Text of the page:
Friday 23 March 2018

MPs, oddballs characters and a riveting fly-on-wall series


Inside the Commons on BBC2
Inside the Commons on BBC2

John Boland

The recent RTÉ1 series on the Shelbourne hotel was no fun at all. Despite its boast of unprecedented access and its fly-on-the-wall manner, there were none of the oddballs and indiscretions that had made the BBC series, Inside Claridge's, so enjoyable.

Indeed, all we got was what the proprietors would wish us to get: a respectful, almost reverential, homage to their institution. Still, there's always room for mischievous observational documentaries. So what might a fly-on-the-wall series about the Dáil reveal? Bickering in the corridors? Brawls in the bar? Swordfights on the stairwells? Well, that last is what the recent drama about Charlie Haughey would have us believe, though I fancy that an RTÉ peep into the workings of Leinster House would be just as timid as the Shelbourne series.

They do things differently across the water, or at least that's been the case with veteran filmmaker Michael Cockerell, who's made a well-earned name for himself in a succession of revealing documentaries and who showed no sign of flagging energy in the first instalment of Inside the Commons (BBC1).

Cockerell focused much of his attention on two fairly recent women MPs, feisty Labour representative Sarah Champion and cooler Tory Charlotte Leslie, both of them intent on making their presence felt in what largely remains an old boys' club, here represented by Churchill's self-satisfied grandson Nicholas Soames.

There were walk-on parts for more famous names - David Cameron availing of the camera's presence to congratulate Leslie for the "excellent" query she'd just put to him at Prime Minister's Questions, and former Lib Dem leader Charles Kennedy marvelling at some of the antiquated things to be found in the male cloakroom.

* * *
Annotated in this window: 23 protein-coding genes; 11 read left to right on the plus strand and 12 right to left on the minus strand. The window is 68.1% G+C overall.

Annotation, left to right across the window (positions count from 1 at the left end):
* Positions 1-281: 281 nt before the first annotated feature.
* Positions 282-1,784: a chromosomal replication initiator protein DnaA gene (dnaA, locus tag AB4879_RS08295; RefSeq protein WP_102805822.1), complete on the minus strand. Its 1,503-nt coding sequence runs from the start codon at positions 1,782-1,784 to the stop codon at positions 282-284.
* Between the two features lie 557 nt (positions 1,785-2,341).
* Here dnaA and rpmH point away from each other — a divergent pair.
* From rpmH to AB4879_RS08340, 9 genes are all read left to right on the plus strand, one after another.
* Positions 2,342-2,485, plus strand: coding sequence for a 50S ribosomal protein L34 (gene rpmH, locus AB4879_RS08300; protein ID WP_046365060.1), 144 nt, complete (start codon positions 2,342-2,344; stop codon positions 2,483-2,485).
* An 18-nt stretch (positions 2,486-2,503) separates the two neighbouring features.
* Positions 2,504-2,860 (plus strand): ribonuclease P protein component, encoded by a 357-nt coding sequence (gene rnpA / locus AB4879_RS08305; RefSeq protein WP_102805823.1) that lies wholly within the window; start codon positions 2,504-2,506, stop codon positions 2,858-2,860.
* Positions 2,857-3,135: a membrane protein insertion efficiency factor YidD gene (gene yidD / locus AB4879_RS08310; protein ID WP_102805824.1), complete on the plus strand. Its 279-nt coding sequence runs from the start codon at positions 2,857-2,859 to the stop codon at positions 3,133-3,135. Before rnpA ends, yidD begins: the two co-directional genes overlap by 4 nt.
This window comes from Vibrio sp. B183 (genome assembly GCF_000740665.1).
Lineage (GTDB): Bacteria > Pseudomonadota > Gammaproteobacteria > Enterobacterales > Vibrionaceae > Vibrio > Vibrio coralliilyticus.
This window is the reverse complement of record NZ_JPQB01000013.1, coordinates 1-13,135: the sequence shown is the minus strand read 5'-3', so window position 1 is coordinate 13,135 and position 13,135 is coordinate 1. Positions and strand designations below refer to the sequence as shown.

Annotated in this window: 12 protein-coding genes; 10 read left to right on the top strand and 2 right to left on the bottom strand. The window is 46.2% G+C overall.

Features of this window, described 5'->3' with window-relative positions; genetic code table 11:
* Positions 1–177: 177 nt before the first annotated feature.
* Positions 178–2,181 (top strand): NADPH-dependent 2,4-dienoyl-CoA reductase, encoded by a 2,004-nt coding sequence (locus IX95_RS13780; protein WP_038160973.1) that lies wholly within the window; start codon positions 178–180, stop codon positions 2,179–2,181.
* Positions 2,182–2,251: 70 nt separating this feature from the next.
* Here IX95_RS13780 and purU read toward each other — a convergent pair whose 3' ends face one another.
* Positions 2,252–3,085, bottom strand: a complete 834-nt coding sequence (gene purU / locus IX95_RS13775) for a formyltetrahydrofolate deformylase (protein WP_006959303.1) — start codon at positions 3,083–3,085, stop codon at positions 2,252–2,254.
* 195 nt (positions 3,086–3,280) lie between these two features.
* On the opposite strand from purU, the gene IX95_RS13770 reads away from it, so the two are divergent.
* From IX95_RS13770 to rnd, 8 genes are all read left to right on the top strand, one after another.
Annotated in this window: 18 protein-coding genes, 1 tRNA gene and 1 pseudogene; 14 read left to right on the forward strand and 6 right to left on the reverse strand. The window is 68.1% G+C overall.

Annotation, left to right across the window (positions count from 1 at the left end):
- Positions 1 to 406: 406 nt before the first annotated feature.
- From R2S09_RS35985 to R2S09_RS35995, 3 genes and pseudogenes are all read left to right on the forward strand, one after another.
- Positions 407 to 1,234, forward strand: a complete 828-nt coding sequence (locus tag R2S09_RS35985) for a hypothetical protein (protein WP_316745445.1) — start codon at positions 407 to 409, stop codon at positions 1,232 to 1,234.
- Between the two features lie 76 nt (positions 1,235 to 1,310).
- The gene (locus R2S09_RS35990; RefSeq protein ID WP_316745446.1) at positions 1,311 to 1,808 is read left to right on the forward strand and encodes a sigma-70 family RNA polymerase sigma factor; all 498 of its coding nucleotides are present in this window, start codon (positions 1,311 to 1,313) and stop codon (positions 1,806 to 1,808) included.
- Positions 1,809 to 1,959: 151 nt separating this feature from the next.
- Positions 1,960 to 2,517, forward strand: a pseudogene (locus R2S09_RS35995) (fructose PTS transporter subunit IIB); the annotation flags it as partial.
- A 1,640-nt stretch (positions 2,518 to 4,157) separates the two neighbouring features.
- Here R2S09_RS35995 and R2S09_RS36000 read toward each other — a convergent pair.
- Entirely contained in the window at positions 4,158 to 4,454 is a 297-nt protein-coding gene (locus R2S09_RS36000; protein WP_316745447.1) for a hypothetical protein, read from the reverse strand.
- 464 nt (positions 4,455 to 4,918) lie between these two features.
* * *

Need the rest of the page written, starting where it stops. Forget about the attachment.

But the stars of the show, aside from Champion and Leslie, were lesser-known figures, especially Sir Robert Rogers, whose official title was Clerk of the Commons, though in fact he was responsible for running the whole place. He kept telling us that he was a keen moderniser, while all the time garbed in a cloak and legal wig and snorting snuff through a splendid beard that was topped by the bushiest eyebrows I've ever seen.

Indeed, the film was crammed with eccentric characters and fascinating insights into how business was conducted - loyal MPs encouraged in advance emails to stand up at PMQ sessions and essentially tell the prime minister how wonderfully he and his government were performing. Charles Kennedy thought the practice "pathetic", while Cameron blandly riposted that "politics is about the team putting over a team message".The programme was both genuinely informative and extremely entertaining and I look forward to the remaining two instalments.

There's little to be said at this stage about Gay Byrne's interview with Stephen Fry on The Meaning of Life (RTÉ1) except to wonder at all the attention it's received. After all, Fry has been making much the same withering comments about the God he doesn't believe in for a long time, so it's not as if his comments would have surprised anyone who hadn't been living on Pluto for the past decade.